The Child in Crisis

By Chaya Silber

This is the story of Yehuda, a sweet little well-behaved boy who was the apple of his parents’ eye and gave them a lot of nachas—until an undetected infection wreaked havoc with his personality.

It’s also the story of his dedicated parents, who will stop at nothing to help their precious child and are making it their business to help other struggling parents as well.

Several months ago we published a heartwarming story entitled “From Wesley Hills to Iraq,” which recalled a bas mitzvah hosted by the Lasky family of Rockland County who had invited their guests to send holiday cards to soldiers in Iraq. By hashgachah pratis, Mrs. Lasky’s daughter’s card was picked up seemingly at random by Chaim Spilman, an Orthodox Jewish lieutenant in the United States Army. Chaim had been very moved by the gesture, as he was the only observant Jew in his surroundings and half a world away from his family on Chanukah. In fact, he later visited the Laskys while he was on leave in the US to thank them for what they’d done.

Today, over a decade later, Chaim and his wife, Stephanie, are living in the close-knit suburban community of Silver Spring, Maryland, with their three beautiful children, two sons and a daughter ages nine, seven and five. Chaim, no longer in the military, is a contractor for the government, while Stephanie has a wig salon. Their lives are busy and filled with the usual stresses: managing a household of young children, earning a parnasah and being involved in community projects.

But that’s only the tip of the iceberg. For the past 18 months, Chaim and Stephanie’s lives have revolved around the needs of their middle child, Yehuda, Chaim contacted me recently through his sister Bruchie, my former classmate, to share Yehuda’s saga.

Yehuda had always been an upbeat child, consistently acing his developmental milestones and never giving his parents a moment’s worry. Sandwiched between a brilliant older brother and a delightful kid sister, Yehuda was his own person, with loads of spunk and personality. A kindergartner in the local Jewish school, he was a ball of energy and had a perpetual smile on his face. “He was the perfect kid,” Chaim said. “Then everything changed, from one day to the next.”

It all began a year and a half ago, in August of 2016. It had been an eventful summer for the two Spilman boys, who were enrolled in summer camp. Now, with just days to go until first grade, something happened to Yehuda.

As Chaim recalled, “Yehuda had always been an active, loveable child, filled with exuberance and energy. He was funny, friendly and outgoing, but now it was almost as if he were possessed. He started displaying behaviors that made us worry that maybe there were neurological or psychiatric issues involved. The symptoms would come and go. Sometimes he’d have a few good days in a row and sometimes only a few hours. It was like a switch going on and off over which I had no control. He would jump around the house and scream at the top of his lungs, refusing to calm down. And his separation anxiety was off the charts. He went from sleeping every night in his own room to refusing to be alone for even a second. He’d insist on sleeping next to me the whole night and tense up every time I tried to put him back into his own bed.”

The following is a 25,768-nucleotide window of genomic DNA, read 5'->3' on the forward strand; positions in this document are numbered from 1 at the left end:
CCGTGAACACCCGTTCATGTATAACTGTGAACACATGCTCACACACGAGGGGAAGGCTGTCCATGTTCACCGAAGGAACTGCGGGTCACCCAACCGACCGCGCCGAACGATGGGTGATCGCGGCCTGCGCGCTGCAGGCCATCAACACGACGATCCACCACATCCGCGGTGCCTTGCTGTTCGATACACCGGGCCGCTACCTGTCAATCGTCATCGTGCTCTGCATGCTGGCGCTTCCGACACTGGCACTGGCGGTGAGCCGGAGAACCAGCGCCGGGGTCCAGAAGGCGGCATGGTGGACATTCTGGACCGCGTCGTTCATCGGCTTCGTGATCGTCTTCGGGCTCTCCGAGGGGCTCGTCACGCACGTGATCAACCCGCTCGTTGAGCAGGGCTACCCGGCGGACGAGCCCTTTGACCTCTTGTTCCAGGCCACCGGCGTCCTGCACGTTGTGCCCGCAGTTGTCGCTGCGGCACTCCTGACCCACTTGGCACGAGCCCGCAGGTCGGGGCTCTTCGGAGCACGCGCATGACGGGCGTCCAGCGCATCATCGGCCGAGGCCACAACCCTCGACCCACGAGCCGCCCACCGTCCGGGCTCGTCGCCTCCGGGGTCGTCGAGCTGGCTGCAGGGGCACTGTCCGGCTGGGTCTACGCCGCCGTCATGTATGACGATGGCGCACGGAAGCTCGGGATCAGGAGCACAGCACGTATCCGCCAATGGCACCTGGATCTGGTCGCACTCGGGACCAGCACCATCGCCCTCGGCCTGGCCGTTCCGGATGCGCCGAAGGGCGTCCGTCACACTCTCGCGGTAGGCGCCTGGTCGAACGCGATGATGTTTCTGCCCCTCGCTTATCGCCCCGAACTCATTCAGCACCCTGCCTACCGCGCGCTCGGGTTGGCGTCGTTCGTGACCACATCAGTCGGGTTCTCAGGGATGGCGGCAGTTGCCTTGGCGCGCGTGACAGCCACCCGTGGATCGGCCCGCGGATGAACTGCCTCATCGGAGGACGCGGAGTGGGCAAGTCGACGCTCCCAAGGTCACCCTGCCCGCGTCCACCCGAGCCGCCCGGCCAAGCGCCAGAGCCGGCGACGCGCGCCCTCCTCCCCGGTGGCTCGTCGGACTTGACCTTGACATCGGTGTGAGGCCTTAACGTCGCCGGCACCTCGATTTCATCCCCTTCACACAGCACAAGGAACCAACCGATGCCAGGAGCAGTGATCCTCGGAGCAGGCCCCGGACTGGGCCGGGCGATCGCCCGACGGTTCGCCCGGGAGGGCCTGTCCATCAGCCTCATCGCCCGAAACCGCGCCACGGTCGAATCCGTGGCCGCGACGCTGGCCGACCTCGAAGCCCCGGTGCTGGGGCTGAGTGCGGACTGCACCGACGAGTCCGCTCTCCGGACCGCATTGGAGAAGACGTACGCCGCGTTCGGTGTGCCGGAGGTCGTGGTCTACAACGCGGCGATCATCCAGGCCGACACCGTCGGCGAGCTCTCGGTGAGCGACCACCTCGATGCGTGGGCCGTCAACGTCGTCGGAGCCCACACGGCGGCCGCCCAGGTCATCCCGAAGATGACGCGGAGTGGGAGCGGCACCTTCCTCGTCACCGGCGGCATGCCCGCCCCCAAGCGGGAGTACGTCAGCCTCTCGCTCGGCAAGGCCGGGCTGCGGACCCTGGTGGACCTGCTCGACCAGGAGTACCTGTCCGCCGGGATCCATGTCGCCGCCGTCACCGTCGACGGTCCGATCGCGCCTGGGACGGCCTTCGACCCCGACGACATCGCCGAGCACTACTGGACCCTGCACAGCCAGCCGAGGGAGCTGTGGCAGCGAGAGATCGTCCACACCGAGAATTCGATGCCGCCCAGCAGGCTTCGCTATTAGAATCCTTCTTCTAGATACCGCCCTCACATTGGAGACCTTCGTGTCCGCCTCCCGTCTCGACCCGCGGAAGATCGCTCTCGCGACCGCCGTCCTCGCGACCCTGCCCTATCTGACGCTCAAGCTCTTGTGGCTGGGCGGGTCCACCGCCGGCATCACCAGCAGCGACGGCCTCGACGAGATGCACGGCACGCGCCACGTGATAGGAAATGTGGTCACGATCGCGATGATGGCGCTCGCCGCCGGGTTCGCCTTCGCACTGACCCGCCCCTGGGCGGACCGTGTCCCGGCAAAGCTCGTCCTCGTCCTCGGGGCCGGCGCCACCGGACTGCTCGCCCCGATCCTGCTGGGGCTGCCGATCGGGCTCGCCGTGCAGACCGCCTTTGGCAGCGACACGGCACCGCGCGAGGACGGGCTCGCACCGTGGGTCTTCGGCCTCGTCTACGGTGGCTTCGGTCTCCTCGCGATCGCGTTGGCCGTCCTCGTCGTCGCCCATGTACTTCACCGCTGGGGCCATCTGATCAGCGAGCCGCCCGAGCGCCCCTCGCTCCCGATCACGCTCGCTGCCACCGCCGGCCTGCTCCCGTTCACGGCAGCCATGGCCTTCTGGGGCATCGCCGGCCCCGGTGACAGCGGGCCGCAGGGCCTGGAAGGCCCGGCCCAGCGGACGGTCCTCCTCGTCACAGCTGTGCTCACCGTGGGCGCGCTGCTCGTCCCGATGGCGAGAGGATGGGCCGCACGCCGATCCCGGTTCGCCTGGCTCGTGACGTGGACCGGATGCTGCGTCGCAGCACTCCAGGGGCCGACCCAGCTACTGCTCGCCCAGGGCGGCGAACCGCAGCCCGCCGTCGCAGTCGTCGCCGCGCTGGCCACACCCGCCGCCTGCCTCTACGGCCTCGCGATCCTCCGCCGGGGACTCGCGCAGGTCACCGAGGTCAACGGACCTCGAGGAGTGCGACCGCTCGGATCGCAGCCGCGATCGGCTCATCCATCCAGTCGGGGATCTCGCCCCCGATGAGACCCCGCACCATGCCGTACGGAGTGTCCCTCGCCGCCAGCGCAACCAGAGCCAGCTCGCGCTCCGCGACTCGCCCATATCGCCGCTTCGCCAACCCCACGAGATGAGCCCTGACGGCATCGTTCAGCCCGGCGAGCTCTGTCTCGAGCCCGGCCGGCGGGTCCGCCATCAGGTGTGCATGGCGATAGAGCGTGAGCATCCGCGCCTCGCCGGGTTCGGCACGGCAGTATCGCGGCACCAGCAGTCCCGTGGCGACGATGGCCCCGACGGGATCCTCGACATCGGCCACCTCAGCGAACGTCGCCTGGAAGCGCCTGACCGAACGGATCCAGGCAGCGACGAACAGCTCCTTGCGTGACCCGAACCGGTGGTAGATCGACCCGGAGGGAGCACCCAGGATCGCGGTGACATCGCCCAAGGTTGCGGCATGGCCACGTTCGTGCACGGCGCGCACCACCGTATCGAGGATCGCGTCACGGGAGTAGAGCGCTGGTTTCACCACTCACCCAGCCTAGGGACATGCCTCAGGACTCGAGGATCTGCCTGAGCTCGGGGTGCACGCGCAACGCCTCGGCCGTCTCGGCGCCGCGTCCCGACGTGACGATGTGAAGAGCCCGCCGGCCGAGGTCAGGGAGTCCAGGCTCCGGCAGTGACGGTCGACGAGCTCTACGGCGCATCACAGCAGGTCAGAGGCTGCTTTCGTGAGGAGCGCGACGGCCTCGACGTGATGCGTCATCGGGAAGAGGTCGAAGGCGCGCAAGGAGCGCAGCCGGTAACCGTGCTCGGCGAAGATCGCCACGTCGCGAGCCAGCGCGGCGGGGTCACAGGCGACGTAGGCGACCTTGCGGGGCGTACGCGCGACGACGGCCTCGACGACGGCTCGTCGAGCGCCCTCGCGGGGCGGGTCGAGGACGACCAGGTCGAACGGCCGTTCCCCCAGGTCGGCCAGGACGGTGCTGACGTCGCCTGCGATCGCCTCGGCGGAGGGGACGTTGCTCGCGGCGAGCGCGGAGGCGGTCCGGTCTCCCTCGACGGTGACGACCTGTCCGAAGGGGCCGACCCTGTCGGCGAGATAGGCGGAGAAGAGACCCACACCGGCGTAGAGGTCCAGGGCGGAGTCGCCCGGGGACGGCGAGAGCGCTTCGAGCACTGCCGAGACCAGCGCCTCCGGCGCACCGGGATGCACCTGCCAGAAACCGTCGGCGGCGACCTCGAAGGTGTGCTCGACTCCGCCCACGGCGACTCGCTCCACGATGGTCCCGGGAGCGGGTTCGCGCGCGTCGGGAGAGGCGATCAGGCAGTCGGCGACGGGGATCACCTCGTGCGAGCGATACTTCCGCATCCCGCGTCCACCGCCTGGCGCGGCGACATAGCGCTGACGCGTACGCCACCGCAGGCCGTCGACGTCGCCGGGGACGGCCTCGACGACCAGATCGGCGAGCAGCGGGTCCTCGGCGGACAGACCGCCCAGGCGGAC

Yehuda, who had been toilet trained for several years, also suddenly refused to go to the bathroom unaccompanied and was unable to control his impulses. “Sometimes he would start crying for no reason, and when we asked him what was wrong he couldn’t tell us. He was also hallucinating, telling us that there were mean people in his head. It was very frightening,” said his father. “There was no way to describe it other than that something had taken over his brain.”

These changes didn’t occur gradually, over a period of time; their appearance was sudden, almost without warning. One of the scariest symptoms was Yehuda’s rage. The anger would hit him like a wave, and he was powerless to stop it. The slightest thing could set him off, usually without warning. Whether he’d been served the wrong flavor of soft drink or his favorite pair of pants was in the hamper, he would react with a fit of temper that was frightening in both intensity and duration. At such times, it was impossible to reason with him or calm him down.

“Sometimes he would say to me, ‘I just have to smash something.’ Then he’d punch out a window or throw some chairs at the wall. He was only a kid, but he was very strong. My other children were terrified to be near him when he was like this, so they’d lock themselves in their rooms.

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